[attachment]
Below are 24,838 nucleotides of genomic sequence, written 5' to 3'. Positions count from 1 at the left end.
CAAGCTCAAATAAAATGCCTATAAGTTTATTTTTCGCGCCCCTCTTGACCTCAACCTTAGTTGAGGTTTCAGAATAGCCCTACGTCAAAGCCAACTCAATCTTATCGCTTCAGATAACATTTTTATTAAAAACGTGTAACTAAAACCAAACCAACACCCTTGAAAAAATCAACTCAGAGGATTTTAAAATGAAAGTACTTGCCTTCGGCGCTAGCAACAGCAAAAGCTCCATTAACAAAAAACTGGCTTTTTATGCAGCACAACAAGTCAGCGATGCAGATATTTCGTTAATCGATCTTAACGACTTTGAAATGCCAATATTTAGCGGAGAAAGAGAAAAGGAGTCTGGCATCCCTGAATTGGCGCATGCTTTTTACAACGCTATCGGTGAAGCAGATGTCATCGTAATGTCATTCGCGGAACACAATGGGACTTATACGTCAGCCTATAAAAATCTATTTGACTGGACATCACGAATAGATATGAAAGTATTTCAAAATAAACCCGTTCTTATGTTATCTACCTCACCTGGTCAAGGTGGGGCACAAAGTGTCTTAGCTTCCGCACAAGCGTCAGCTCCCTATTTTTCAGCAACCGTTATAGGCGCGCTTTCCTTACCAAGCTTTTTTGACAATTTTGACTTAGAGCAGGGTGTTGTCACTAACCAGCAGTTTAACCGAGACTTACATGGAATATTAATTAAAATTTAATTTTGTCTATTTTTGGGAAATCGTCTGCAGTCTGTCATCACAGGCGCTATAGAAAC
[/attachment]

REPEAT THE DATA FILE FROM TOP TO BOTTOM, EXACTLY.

Below are 24,838 nucleotides of genomic sequence, written 5' to 3'. Positions count from 1 at the left end.
CAAGCTCAAATAAAATGCCTATAAGTTTATTTTTCGCGCCCCTCTTGACCTCAACCTTAGTTGAGGTTTCAGAATAGCCCTACGTCAAAGCCAACTCAATCTTATCGCTTCAGATAACATTTTTATTAAAAACGTGTAACTAAAACCAAACCAACACCCTTGAAAAAATCAACTCAGAGGATTTTAAAATGAAAGTACTTGCCTTCGGCGCTAGCAACAGCAAAAGCTCCATTAACAAAAAACTGGCTTTTTATGCAGCACAACAAGTCAGCGATGCAGATATTTCGTTAATCGATCTTAACGACTTTGAAATGCCAATATTTAGCGGAGAAAGAGAAAAGGAGTCTGGCATCCCTGAATTGGCGCATGCTTTTTACAACGCTATCGGTGAAGCAGATGTCATCGTAATGTCATTCGCGGAACACAATGGGACTTATACGTCAGCCTATAAAAATCTATTTGACTGGACATCACGAATAGATATGAAAGTATTTCAAAATAAACCCGTTCTTATGTTATCTACCTCACCTGGTCAAGGTGGGGCACAAAGTGTCTTAGCTTCCGCACAAGCGTCAGCTCCCTATTTTTCAGCAACCGTTATAGGCGCGCTTTCCTTACCAAGCTTTTTTGACAATTTTGACTTAGAGCAGGGTGTTGTCACTAACCAGCAGTTTAACCGAGACTTACATGGAATATTAATTAAAATTTAATTTTGTCTATTTTTGGGAAATCGTCTGCAGTCTGTCATCACAGGCGCTATAGAAAC